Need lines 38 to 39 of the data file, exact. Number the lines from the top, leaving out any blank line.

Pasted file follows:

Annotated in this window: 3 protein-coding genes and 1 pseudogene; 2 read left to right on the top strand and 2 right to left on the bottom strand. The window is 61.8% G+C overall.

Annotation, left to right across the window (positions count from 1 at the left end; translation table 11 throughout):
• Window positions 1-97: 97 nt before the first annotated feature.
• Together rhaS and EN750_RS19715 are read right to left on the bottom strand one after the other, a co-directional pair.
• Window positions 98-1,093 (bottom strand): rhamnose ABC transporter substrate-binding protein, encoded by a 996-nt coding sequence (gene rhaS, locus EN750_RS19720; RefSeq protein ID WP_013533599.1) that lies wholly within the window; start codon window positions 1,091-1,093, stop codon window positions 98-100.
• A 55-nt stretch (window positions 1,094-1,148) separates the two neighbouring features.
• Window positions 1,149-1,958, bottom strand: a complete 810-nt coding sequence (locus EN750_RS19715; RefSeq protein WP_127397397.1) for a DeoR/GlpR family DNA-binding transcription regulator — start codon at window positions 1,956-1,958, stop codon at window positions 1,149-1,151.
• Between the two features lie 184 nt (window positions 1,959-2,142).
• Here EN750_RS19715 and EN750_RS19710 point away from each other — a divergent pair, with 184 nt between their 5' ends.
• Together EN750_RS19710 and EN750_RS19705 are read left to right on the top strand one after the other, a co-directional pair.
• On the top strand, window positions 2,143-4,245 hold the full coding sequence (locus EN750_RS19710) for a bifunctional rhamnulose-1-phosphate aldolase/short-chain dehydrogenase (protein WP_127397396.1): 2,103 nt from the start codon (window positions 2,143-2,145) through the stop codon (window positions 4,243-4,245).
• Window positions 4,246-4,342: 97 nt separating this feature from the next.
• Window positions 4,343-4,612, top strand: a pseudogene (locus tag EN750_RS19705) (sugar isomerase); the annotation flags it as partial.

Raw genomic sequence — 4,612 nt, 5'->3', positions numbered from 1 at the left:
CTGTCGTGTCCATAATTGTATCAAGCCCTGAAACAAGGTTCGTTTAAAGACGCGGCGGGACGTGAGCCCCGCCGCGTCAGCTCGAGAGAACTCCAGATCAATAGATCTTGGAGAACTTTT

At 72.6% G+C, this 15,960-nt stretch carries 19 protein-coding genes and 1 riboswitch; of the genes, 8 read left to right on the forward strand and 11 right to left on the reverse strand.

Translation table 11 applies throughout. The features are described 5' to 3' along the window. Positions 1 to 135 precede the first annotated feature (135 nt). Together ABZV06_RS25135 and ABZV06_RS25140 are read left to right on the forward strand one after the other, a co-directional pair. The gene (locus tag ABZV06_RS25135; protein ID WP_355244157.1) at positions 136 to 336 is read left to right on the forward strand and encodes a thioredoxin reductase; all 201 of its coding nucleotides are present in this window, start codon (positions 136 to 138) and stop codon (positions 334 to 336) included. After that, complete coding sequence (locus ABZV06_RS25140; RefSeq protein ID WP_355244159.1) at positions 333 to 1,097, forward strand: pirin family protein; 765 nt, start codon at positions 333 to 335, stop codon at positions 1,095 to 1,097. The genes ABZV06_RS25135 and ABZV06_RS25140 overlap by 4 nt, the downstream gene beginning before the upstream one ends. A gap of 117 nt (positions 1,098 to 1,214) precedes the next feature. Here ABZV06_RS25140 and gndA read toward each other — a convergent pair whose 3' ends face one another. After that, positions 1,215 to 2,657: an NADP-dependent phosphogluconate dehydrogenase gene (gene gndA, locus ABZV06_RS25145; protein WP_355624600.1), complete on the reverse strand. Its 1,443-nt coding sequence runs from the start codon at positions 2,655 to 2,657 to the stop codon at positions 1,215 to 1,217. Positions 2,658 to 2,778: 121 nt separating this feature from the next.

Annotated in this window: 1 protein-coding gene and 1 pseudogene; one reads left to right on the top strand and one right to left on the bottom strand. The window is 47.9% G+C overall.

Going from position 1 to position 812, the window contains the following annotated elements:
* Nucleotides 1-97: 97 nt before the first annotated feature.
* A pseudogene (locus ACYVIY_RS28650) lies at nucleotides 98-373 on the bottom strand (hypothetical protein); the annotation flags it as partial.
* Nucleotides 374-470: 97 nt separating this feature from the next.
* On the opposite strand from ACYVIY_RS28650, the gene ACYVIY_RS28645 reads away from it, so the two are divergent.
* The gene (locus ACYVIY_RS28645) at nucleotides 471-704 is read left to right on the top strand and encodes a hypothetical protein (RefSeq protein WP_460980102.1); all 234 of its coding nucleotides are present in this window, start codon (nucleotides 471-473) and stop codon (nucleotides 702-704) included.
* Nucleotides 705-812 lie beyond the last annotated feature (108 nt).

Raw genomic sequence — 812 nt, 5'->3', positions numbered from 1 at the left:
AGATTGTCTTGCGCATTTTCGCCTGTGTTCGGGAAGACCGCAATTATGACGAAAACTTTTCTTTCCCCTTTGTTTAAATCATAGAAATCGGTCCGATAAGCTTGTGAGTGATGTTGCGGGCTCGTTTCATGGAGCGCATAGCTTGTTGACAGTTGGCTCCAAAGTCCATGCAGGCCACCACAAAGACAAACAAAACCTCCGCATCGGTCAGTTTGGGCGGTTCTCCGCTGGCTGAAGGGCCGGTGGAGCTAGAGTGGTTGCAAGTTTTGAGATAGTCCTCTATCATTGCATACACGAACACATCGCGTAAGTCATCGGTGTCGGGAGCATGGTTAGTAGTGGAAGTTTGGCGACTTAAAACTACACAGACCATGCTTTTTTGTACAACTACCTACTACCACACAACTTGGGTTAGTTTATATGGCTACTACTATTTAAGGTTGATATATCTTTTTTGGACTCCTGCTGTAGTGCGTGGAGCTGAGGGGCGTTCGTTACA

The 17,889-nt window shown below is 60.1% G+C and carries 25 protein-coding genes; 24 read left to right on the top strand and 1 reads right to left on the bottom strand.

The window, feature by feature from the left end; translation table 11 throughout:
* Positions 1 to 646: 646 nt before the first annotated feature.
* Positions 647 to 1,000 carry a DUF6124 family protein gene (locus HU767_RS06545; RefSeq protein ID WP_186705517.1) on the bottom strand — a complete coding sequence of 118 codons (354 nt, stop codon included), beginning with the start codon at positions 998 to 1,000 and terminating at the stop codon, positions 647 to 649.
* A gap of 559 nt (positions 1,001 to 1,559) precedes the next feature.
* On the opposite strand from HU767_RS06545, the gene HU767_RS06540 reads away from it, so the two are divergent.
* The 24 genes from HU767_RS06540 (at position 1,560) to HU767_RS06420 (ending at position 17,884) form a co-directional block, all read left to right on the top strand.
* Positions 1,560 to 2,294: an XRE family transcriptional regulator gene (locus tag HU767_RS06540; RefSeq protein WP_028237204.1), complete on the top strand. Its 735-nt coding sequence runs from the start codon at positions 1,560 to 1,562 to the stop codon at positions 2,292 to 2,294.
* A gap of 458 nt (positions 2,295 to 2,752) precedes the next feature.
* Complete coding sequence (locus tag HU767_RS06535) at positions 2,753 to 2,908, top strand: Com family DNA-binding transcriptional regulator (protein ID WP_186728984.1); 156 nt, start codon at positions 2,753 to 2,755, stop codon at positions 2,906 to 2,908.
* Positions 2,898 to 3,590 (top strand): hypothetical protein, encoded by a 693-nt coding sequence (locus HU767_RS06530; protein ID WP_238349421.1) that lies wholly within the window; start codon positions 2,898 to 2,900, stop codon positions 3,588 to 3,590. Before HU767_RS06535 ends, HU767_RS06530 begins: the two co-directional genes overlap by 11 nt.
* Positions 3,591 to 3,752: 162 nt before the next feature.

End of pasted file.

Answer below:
* Positions 2,898 to 3,590 (top strand): hypothetical protein, encoded by a 693-nt coding sequence (locus HU767_RS06530; protein ID WP_238349421.1) that lies wholly within the window; start codon positions 2,898 to 2,900, stop codon positions 3,588 to 3,590. Before HU767_RS06535 ends, HU767_RS06530 begins: the two co-directional genes overlap by 11 nt.
* Positions 3,591 to 3,752: 162 nt before the next feature.